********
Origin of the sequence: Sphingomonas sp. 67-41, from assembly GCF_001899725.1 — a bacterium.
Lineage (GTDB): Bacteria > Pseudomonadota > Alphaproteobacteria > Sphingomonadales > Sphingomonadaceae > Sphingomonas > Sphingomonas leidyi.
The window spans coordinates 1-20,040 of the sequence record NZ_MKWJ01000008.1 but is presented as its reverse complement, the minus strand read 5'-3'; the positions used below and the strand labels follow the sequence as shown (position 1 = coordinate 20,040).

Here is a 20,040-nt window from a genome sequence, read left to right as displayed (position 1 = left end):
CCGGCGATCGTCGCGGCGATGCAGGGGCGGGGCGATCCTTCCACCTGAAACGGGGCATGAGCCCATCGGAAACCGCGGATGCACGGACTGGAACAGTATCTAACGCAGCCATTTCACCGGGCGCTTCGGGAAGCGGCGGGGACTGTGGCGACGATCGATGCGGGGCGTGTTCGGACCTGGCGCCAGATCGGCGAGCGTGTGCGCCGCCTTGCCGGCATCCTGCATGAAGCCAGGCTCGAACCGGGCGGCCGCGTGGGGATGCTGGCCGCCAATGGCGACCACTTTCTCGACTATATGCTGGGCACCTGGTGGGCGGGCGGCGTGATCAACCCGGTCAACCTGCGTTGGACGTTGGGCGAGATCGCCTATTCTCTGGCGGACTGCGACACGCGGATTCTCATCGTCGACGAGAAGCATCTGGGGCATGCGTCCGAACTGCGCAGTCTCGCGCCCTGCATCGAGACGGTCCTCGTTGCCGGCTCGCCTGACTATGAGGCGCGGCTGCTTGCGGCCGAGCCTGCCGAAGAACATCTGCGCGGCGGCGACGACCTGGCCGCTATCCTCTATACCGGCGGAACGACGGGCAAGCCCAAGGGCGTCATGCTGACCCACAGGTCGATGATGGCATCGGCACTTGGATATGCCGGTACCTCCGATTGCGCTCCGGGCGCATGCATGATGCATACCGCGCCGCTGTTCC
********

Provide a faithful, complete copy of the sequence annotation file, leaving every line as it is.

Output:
Origin of the sequence: Sphingomonas sp. 67-41, from assembly GCF_001899725.1 — a bacterium.
Lineage (GTDB): Bacteria > Pseudomonadota > Alphaproteobacteria > Sphingomonadales > Sphingomonadaceae > Sphingomonas > Sphingomonas leidyi.
The window spans coordinates 1-20,040 of the sequence record NZ_MKWJ01000008.1 but is presented as its reverse complement, the minus strand read 5'-3'; the positions used below and the strand labels follow the sequence as shown (position 1 = coordinate 20,040).

Here is a 20,040-nt window from a genome sequence, read left to right as displayed (position 1 = left end):
CCGGCGATCGTCGCGGCGATGCAGGGGCGGGGCGATCCTTCCACCTGAAACGGGGCATGAGCCCATCGGAAACCGCGGATGCACGGACTGGAACAGTATCTAACGCAGCCATTTCACCGGGCGCTTCGGGAAGCGGCGGGGACTGTGGCGACGATCGATGCGGGGCGTGTTCGGACCTGGCGCCAGATCGGCGAGCGTGTGCGCCGCCTTGCCGGCATCCTGCATGAAGCCAGGCTCGAACCGGGCGGCCGCGTGGGGATGCTGGCCGCCAATGGCGACCACTTTCTCGACTATATGCTGGGCACCTGGTGGGCGGGCGGCGTGATCAACCCGGTCAACCTGCGTTGGACGTTGGGCGAGATCGCCTATTCTCTGGCGGACTGCGACACGCGGATTCTCATCGTCGACGAGAAGCATCTGGGGCATGCGTCCGAACTGCGCAGTCTCGCGCCCTGCATCGAGACGGTCCTCGTTGCCGGCTCGCCTGACTATGAGGCGCGGCTGCTTGCGGCCGAGCCTGCCGAAGAACATCTGCGCGGCGGCGACGACCTGGCCGCTATCCTCTATACCGGCGGAACGACGGGCAAGCCCAAGGGCGTCATGCTGACCCACAGGTCGATGATGGCATCGGCACTTGGATATGCCGGTACCTCCGATTGCGCTCCGGGCGCATGCATGATGCATACCGCGCCGCTGTTCC